The Sexual Orientation of Writers

July 13, 2011

Literary criticism never seems to be complete without an investigation into the sexual orientation of authors. Prurience. Voyeurism. Call it what it is. Sexual orientation has no bearing on the output of the writer. Nevertheless critics, scholars, and researchers waste no time getting to it. They can’t leave it alone.

I have long been annoyed by the tedium, the shabbiness, the absolutely purposeless of it. But the moment that finally sparked me into action arrived when a former English professor whom I detested for his smugness wrote a literary article “speculating,” mind you, on the orientation of one of our fine American writers. And it was published. I read about the article in an alumnae newsletter tidbit. I hollered to the heavens, “So what?” I was so angry that I wrote an entire novel for the purpose of excoriating his kind. The title is, THE EXECUTION.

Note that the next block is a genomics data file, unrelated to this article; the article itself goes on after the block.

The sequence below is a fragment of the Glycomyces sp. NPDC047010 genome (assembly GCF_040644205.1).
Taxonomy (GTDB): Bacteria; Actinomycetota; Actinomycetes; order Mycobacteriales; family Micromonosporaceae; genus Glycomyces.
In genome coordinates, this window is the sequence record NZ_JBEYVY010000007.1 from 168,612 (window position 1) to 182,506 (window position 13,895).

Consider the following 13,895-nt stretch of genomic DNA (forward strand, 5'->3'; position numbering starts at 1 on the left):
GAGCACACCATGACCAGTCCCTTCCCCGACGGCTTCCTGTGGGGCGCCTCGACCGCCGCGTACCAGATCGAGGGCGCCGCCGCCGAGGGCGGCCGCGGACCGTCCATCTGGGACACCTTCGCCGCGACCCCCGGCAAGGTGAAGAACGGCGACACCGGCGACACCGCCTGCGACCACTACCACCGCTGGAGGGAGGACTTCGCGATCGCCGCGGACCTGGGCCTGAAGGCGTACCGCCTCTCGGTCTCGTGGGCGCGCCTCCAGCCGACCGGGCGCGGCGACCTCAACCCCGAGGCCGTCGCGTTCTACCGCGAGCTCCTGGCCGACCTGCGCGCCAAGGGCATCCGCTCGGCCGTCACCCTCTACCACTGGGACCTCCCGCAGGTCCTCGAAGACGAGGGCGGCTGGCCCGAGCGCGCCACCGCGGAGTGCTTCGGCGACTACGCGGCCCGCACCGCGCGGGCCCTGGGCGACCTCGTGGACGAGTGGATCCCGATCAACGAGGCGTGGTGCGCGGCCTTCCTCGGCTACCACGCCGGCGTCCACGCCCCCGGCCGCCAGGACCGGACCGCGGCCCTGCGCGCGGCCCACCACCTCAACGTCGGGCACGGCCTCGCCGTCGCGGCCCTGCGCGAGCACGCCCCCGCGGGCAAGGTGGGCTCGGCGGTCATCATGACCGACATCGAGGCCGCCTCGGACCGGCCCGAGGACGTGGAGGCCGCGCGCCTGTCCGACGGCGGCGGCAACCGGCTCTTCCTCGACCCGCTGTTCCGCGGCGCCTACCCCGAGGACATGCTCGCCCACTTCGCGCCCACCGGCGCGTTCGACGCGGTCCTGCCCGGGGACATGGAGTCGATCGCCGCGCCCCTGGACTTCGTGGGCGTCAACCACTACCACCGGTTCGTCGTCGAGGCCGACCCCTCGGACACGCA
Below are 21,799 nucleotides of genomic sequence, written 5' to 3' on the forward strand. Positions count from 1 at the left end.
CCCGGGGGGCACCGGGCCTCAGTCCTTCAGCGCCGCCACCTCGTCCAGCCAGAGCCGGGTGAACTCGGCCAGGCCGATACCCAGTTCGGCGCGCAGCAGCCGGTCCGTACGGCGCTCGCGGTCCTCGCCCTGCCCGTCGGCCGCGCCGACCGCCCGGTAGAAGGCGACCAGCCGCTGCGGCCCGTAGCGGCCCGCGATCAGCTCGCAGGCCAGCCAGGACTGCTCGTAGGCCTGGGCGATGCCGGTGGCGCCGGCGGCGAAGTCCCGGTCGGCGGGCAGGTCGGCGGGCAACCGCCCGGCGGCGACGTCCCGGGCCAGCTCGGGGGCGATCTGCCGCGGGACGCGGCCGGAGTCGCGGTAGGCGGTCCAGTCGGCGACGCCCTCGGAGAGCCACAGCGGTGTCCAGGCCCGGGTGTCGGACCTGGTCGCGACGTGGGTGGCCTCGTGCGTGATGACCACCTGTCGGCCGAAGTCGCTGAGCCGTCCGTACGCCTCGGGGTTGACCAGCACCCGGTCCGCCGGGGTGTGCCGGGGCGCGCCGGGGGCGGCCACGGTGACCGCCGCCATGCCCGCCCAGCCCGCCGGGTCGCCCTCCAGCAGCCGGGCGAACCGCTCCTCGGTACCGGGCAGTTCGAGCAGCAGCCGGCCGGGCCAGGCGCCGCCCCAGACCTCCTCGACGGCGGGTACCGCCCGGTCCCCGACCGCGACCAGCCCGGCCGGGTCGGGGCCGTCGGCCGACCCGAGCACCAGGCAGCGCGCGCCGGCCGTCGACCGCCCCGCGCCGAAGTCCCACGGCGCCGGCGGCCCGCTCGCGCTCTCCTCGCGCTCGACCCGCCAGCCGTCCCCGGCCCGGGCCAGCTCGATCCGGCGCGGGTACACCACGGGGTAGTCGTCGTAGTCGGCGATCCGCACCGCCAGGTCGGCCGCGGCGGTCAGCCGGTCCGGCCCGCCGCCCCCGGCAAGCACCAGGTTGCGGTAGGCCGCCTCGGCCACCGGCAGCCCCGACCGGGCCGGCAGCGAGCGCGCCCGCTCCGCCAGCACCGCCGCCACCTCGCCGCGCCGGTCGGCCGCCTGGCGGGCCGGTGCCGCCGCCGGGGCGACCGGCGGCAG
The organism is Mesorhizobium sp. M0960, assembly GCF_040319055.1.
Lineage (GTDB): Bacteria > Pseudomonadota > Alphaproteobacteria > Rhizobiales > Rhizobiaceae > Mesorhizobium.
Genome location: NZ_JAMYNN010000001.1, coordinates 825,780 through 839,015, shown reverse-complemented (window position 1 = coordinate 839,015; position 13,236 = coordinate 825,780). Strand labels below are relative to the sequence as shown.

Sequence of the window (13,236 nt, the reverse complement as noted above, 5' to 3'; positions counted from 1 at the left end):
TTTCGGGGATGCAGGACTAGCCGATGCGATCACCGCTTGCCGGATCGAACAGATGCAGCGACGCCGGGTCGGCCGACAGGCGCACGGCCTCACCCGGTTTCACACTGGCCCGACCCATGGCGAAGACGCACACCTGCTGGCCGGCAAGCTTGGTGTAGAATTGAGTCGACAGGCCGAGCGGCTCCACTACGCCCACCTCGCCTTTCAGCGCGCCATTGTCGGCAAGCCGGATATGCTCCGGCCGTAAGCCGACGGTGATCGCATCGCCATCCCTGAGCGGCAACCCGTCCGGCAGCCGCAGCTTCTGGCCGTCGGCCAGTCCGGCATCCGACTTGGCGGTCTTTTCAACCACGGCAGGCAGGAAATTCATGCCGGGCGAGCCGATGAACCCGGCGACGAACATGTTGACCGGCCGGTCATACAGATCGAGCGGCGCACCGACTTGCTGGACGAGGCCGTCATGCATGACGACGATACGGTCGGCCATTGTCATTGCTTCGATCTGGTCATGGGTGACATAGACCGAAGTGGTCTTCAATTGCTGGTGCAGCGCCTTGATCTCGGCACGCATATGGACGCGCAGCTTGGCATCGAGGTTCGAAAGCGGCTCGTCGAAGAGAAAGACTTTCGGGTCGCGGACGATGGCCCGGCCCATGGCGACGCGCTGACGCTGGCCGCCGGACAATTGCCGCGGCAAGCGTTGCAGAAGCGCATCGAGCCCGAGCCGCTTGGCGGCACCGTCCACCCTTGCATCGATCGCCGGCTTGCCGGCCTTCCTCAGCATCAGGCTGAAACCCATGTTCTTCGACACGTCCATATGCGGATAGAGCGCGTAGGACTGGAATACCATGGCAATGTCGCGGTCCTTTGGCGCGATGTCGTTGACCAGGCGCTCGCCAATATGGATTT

Today, with the advent of gays “coming out,” with their parades, their political activism, and most recently with same-sex marriage looming on the scene, it seems to me that the literary gang must look elsewhere for their kicks. Sexual orientation is a dead subject. And good riddance.